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RSS By: Chip Flory, Pro Farmer

This is a private blog for Pioneer.

Roberts criticizes PLC

Feb 07, 2014

Pro Farmer Extra

- From the Editors of Pro Farmer newsletter -

February 7, 2014

Today's perspective is provided by Pro Farmer Washington Consultant Jim Wiesemeyer, Pro Farmer Associate Editor Meghan Pedersen and Sr. Market Analyst Brian Grete:

Roberts criticizes PLC

Most are giving the new farm bill a “farmer-friendly” read, but some are displeased, including Sen. Pat Roberts (R-Kan.), former ranking member of the Senate Ag Committee. He is opposed to the Price Loss Coverage (PLC) safety net option that is based on reference (target) prices. Roberts says the measure “marches backward toward producers making decisions based off of government subsidies.”

Roberts says PLC “sets high fixed target prices and subsidies for all commodities and regions,” and that in some cases price guarantees are so high they are at or above a farmer’s cost of production. This will encourage growers to plant crops that guarantee the highest subsidy payment from the government, not the market, according to Roberts.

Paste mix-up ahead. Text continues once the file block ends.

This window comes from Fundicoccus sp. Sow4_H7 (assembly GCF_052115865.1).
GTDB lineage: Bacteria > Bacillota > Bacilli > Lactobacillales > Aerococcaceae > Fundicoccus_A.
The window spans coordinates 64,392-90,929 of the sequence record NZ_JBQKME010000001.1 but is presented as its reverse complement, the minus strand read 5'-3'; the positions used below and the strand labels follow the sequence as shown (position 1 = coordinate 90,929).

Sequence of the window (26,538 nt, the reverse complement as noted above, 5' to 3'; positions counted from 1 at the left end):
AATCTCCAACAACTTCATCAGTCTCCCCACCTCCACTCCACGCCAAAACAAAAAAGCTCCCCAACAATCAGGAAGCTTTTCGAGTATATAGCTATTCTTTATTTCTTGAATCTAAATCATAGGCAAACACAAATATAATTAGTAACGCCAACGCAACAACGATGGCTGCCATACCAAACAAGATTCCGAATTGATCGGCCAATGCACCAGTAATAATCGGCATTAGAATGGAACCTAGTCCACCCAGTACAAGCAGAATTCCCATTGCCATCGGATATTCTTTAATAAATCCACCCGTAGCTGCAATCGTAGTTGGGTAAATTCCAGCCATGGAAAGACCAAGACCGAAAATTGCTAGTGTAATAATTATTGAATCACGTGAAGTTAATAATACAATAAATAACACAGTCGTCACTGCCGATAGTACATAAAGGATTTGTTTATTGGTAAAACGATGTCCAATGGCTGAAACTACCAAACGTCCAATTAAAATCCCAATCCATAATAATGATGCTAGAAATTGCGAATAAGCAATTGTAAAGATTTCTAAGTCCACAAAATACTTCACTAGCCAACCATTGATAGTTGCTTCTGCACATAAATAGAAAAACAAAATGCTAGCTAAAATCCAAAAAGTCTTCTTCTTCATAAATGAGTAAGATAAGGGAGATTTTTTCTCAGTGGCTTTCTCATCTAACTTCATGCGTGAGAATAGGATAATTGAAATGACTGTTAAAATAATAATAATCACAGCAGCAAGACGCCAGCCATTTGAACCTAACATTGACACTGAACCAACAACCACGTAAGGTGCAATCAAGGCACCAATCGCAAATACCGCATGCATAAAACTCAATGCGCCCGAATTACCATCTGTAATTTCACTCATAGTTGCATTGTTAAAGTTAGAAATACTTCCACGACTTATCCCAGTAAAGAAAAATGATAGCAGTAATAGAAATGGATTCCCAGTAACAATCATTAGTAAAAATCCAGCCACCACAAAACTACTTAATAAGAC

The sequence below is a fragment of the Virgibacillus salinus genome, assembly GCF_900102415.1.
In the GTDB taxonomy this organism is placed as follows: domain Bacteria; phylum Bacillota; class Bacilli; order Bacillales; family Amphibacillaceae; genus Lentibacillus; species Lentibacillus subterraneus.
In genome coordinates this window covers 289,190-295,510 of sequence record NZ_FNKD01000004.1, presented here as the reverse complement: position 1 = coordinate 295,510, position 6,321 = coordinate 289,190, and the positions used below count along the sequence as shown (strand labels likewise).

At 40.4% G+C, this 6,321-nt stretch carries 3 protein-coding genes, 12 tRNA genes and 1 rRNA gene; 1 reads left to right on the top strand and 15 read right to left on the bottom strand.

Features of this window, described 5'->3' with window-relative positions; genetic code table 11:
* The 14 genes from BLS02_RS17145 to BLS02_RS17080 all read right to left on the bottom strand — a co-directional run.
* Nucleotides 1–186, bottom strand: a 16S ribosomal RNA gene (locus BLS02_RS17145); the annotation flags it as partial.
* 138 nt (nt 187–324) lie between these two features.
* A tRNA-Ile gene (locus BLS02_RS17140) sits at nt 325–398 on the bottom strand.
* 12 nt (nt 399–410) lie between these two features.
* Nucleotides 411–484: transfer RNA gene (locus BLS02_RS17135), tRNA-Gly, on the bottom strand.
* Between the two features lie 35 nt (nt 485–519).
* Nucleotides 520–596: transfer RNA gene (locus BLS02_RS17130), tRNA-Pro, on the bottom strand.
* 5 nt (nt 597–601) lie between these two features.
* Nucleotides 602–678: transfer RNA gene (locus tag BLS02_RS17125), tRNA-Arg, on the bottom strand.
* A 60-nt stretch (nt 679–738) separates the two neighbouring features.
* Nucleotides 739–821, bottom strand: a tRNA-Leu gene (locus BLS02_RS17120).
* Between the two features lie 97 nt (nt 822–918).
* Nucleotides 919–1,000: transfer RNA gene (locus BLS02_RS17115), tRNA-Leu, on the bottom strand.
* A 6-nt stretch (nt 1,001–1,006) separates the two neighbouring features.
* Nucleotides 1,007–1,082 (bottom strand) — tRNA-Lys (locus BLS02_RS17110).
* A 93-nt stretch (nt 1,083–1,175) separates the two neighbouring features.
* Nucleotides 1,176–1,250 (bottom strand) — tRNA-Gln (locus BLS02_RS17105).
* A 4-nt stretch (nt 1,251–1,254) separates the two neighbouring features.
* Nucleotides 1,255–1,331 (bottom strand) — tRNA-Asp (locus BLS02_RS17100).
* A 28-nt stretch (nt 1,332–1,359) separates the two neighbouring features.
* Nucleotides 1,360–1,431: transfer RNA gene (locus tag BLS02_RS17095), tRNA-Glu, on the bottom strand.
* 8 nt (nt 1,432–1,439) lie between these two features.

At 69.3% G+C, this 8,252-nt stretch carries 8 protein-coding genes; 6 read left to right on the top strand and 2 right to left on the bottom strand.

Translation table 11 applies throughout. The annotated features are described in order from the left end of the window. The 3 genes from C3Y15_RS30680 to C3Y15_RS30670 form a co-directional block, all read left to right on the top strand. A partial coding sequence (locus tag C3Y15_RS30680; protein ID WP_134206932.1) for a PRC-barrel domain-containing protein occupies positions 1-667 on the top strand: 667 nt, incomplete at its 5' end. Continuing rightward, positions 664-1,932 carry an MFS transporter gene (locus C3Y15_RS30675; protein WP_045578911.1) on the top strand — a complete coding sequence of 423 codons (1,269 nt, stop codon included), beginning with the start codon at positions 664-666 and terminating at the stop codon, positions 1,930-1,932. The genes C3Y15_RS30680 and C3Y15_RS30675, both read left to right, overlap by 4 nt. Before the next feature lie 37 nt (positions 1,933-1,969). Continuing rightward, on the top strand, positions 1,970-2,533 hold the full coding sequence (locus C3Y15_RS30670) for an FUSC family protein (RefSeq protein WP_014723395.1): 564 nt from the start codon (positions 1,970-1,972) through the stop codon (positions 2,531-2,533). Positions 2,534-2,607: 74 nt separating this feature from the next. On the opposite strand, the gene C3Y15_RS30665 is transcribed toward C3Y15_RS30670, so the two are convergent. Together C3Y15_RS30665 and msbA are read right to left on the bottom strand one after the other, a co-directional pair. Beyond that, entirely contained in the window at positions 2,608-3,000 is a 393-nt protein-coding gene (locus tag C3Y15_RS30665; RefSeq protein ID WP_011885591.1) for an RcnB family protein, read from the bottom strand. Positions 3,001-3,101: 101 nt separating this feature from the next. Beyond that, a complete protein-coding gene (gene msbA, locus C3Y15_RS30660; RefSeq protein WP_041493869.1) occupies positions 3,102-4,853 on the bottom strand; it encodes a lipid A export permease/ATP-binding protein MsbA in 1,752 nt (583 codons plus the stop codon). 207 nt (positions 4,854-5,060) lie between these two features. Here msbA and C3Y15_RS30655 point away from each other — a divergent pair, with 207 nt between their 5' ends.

He says early analysis he has seen shows “target prices are high enough that rice, peanuts and barley growers will receive a subsidy payment at least 75% of any given year, likely triggering a payment four out of the next five years. Other commodities are not treated as favorably, with wheat prices likely to trigger a payment on average only 35% of the time and soybeans less than 15%.”

Besides the (likely) possibility this will result in World Trade Organization (WTO) challenges, Roberts also says the incentive PLC gives farmers to plant certain crops based on subsidies will eventually result in production surpassing global demand for certain crops, like wheat.

However...

Roberts has long been against target prices, so his opposition now is no surprise. As for his contention that high target prices could distort planted acreage and production, the fact PLC pays on base acres, not planted acres, likely counters his argument.



 

Follow Pro Farmer Editor Chip Flory on Twitter: @ChipFlory


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